But plankton is at the base of the marine ecosystem. It serves as a foundation for the food chain, but most importantly, it contributes to the oxygenation of the oceans. And, by extension, plankton also contributes to the production of oxygen in the atmosphere.
In summary: the more acidic the ocean becomes, less plankton there is growing and less oxygen is produced for the oceanic and atmospheric equilibrium. Ultimately, if plankton populations collapse, this could affect the amount of oxygen in the air we breathe.
In the same way, scientists believe that ocean acidification affects corals. Corals are animals with often calcareous structures, which are the basis of ecological environments very rich in biodiversity: the coral reefs. Like plankton, in an acidic environment, the coral finds it harder to develop its calcareous structures, making it more vulnerable.
It’s believed that much of the world’s coral degradation is attributable to ocean acidification. By disappearing, coral often takes away with it a whole ecosystem of fish, algae and endemic organisms that constitute an important chain of the marine world.
Acidification of ocean waters also has diverse impacts on marine biodiversity. Fish, crustaceans, algae and marine organisms all react differently to the evolution of pH.
Scientists have shown that some fish experience changes in their behavior or metabolism when the pH decreases. Some stay more fragile, and others start having trouble finding their food and leave to other places, disturbing the local balance.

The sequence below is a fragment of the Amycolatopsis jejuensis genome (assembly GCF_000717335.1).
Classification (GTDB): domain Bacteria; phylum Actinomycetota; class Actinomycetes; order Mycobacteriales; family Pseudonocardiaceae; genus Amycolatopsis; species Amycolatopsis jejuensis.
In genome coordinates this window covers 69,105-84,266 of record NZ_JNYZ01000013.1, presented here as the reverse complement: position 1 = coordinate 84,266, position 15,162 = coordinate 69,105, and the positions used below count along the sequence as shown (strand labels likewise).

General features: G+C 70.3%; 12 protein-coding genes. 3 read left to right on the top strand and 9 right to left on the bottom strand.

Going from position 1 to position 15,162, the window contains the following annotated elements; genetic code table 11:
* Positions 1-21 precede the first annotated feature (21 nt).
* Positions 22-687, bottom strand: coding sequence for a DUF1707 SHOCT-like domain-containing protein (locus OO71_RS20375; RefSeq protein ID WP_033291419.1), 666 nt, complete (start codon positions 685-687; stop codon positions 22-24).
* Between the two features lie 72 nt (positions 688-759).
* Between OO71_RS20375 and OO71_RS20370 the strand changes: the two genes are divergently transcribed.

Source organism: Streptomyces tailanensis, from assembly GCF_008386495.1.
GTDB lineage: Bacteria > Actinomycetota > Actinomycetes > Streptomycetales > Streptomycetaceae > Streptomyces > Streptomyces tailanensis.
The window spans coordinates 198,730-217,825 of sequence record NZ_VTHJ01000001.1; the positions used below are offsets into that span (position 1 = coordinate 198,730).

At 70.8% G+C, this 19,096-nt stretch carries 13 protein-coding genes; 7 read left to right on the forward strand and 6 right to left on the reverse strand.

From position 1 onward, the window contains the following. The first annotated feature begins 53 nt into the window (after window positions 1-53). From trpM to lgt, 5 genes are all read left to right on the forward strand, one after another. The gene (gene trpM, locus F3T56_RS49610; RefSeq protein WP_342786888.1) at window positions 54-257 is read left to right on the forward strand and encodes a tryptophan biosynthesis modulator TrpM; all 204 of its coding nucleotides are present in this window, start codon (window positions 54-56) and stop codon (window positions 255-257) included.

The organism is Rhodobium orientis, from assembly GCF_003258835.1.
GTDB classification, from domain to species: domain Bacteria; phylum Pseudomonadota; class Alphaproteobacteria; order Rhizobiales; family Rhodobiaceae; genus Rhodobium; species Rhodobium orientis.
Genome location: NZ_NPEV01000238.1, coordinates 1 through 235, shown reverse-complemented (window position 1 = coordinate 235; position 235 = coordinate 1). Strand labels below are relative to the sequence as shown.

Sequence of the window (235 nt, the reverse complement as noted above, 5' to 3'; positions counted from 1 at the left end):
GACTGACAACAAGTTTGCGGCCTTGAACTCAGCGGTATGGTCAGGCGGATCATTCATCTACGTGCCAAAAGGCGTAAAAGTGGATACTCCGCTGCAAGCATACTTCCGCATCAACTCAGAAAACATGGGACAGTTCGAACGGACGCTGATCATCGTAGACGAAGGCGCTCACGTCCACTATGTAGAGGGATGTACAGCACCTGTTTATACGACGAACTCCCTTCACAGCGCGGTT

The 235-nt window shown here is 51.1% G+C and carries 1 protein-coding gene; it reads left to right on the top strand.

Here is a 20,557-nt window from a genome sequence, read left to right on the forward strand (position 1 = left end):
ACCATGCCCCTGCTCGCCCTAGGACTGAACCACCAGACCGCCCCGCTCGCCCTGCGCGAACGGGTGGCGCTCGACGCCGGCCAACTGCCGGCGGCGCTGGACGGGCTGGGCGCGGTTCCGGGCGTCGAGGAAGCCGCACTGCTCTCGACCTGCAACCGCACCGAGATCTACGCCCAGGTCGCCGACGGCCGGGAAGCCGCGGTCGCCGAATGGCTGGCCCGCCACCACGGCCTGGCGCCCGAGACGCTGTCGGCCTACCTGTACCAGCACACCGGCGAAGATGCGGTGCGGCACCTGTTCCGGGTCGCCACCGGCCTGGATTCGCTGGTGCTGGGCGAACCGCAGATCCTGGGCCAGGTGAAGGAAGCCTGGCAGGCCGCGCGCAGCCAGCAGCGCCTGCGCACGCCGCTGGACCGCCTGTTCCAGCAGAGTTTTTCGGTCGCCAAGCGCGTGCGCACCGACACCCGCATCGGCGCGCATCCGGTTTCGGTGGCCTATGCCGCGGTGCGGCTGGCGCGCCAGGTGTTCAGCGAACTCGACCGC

For now, it is difficult to assess all the effects of ocean acidification on marine life, but it is likely to have very significant long-term consequences.
Ocean acidification may also have other consequences for marine ecosystems which are still hard to perfectly understand. From ocean circulation to crustacean mortality, toxicity or erosion, ocean acidification is a systemic ecological threat that is sometimes hard to quantify.
The main way of fighting ocean acidification is to reduce CO2 emissions of human origin. If the amount of CO2 released into the atmosphere decreases, the CO2 dissolved in the ocean will also decrease, which will slow down the acidification phenomenon.
As well, limiting nitrogen and sulfur emissions is also a way to reduce ocean acidification, although the impact of these releases is minimal compared to the impact of CO2.
The problem is that these measures involve redefining our economic system in depth. Indeed, to reduce global CO2 emissions, we must massively reduce our energy consumption, change our consumption patterns, and reduce our dependence on fossil fuels. It is, therefore, a real ecological transition project that needs to be implemented urgently.
In 2014, a study conducted by a team of researchers at Columbia University’s Lamont-Doherty Earth Observatory sought to map the phenomenon of ocean acidification around the globe.
The results show that all the oceans of the planet are affected by the phenomenon. Geographically, it is particularly the equatorial zones and the oceans closer to the poles that are affected. The equatorial Pacific is largely affected but more significantly in its northern part, close to the Russian and North American coasts. Overall, the areas near the coast are strongly affected by ocean acidification.